Annotation: The not-so-silly reason why I stopped writing

It started off as a boring unnecessary activity for someone who used to take pride in learning entire passages by heart after few re-reads. While growing up, I used to enjoy letting a work of literature wander in my mind like suspended dust in an abandoned room. My mind would contemplate what I read but then hold it softly enough that when it’s heard again it would sound fresh and new. I believed that literature was meant to be tasted, enjoyed and experienced. To me, this meant that an attempt to inject logic into why written ideas are in a specific order was pure wrong.

But then came annotation during first year of university to unlock that sacred abandoned room in my mind, promising to clean it and categorize these raw particles so unapologetically.

It was introduced just like any thing else in the classic education system: here is what it is and here is how it’s done- now do it yourself.

(Me after first attempt)

This is created to ensure that students read and understand every single thing. I hope this doesn’t become a thing.

(Me after second attempt)

Ok. This is annoying. I can’t even enjoy what I am reading. I don’t want to read for THAT purpose.

(Me after few attempts)

I can still indulge in this read and annotate it afterwards, right?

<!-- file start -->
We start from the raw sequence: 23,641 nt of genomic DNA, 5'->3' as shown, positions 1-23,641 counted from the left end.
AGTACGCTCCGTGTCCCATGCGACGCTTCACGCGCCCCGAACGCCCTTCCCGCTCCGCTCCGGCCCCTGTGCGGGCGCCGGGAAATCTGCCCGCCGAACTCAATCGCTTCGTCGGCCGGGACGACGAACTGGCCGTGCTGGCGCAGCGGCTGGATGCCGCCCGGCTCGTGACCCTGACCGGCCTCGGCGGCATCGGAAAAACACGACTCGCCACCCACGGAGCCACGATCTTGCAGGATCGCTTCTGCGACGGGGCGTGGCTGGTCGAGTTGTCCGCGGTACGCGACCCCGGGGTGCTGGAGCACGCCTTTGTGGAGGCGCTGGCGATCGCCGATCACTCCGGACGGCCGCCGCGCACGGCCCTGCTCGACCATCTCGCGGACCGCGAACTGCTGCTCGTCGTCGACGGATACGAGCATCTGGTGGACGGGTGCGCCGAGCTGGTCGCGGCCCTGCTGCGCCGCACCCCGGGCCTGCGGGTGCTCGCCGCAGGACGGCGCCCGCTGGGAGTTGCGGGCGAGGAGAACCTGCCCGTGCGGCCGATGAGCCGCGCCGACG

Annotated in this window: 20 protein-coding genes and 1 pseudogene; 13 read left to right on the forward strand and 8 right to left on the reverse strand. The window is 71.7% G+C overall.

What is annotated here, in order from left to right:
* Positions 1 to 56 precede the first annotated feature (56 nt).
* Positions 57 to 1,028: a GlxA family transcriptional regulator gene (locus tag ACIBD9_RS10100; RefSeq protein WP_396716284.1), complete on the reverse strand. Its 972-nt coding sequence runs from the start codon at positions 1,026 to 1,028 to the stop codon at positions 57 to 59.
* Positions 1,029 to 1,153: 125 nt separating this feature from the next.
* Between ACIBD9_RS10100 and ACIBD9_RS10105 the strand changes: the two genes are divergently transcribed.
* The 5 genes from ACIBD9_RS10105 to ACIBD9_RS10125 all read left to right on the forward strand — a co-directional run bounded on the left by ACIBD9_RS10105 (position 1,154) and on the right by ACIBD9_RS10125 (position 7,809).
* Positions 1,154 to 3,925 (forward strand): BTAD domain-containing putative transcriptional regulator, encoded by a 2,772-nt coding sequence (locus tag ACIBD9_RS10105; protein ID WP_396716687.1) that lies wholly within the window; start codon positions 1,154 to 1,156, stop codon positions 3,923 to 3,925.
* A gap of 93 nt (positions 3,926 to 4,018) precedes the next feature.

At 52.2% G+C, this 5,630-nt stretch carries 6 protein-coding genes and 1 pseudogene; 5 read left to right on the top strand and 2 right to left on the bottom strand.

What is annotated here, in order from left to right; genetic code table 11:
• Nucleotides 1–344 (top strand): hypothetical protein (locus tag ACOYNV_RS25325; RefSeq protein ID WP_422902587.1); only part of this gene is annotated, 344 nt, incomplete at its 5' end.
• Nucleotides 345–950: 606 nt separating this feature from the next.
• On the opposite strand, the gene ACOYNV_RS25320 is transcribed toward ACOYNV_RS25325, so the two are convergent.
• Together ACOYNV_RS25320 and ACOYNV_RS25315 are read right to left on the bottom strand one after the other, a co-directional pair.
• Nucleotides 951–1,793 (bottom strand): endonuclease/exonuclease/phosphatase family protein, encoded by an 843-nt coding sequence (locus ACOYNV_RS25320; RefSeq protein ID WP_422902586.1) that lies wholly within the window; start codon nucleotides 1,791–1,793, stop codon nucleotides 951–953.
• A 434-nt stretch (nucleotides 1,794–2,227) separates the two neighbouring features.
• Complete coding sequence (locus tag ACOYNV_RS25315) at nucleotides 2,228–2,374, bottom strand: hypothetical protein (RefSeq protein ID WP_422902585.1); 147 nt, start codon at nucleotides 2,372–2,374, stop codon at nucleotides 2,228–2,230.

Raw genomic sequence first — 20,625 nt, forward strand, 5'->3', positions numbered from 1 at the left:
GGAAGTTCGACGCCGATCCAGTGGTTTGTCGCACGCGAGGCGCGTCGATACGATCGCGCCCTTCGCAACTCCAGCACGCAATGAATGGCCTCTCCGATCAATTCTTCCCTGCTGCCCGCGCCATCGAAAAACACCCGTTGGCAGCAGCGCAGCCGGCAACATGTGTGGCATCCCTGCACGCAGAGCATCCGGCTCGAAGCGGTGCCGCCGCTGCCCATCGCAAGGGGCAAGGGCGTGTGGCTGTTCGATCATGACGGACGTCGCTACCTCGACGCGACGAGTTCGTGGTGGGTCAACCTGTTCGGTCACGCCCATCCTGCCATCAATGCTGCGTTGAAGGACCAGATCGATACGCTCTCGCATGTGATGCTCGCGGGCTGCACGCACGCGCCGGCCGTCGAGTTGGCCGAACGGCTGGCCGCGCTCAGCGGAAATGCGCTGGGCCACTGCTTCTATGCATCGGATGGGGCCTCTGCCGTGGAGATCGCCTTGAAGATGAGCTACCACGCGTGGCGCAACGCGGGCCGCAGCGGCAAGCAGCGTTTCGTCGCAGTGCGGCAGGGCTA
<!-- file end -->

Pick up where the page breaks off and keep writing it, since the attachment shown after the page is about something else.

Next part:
Nope. For me it was one or the other. I couldn’t read a poem to dissect it, but to reflect and imagine and contemplate. The knowledge and understanding will find their way to the reader, there is no need to make an overly-explained topic out of it.

During that year, I started getting into the habit of annotating the pieces I would imagine having written- while they so playfully still emerge in my mind. The result was always deeming my creations as "irrelevant," "not answering to the thesis statement" or "repetitive".

I was so quick to edit out all that came to mind. I was even writing an imaginery book of my life, deleting every sentence as soon as I finish writing it.

The story of my life will be a best-seller in no time!

Sure.

And so it happened- I stopped having the itch to write. And the writer in me retreated to a far-fetched place, preferring not to dignify the debate with any proof.

It’s been 9 years since my first annotation assignment.

I’ve repearedly wondered why I couldn’t sit and write as before. I thought that maybe I had to lose the writer that once occupied me to give space to the theater actor I chose to become.

As if I couldn’t be both.

It’s the very first time in 9 years that I write something that aims to be more than a facebook post or copy-for-money.

That’t because I have figured out all the reasons. Beside my objection to the structured ways of framing literature, there was something else.

It was a limiting belief that dictates that my writing has to be annotation-perfect to be worth publishing anywhere. You see, my ego couldn’t stand someone, or even myself, pointing at a part and saying that it was misplaced or had to be reworked. I didn’t want my own work to be annotated the way it was done on these perfect famous writers.

But now, this has changed and the evidence is right here.

The next step now is to keep reading, writing and, sometimes, annotating.